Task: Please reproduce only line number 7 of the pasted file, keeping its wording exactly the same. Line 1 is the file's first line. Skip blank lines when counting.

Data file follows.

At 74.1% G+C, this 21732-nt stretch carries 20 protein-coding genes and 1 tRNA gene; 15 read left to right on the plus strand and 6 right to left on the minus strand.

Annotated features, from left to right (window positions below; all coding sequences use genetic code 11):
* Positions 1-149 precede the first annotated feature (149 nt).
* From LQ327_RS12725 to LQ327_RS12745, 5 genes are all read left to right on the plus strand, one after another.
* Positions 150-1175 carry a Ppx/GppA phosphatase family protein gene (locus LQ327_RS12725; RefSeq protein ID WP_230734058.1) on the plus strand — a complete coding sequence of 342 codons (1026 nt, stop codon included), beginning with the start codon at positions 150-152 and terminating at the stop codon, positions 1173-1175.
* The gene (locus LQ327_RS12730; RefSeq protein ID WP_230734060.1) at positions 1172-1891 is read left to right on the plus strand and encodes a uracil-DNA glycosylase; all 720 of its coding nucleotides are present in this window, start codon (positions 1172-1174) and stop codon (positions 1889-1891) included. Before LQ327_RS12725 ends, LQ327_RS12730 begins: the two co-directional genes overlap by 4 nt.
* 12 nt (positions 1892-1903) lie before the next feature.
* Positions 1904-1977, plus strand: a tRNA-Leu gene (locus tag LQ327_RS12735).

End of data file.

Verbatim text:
* 12 nt (positions 1892-1903) lie before the next feature.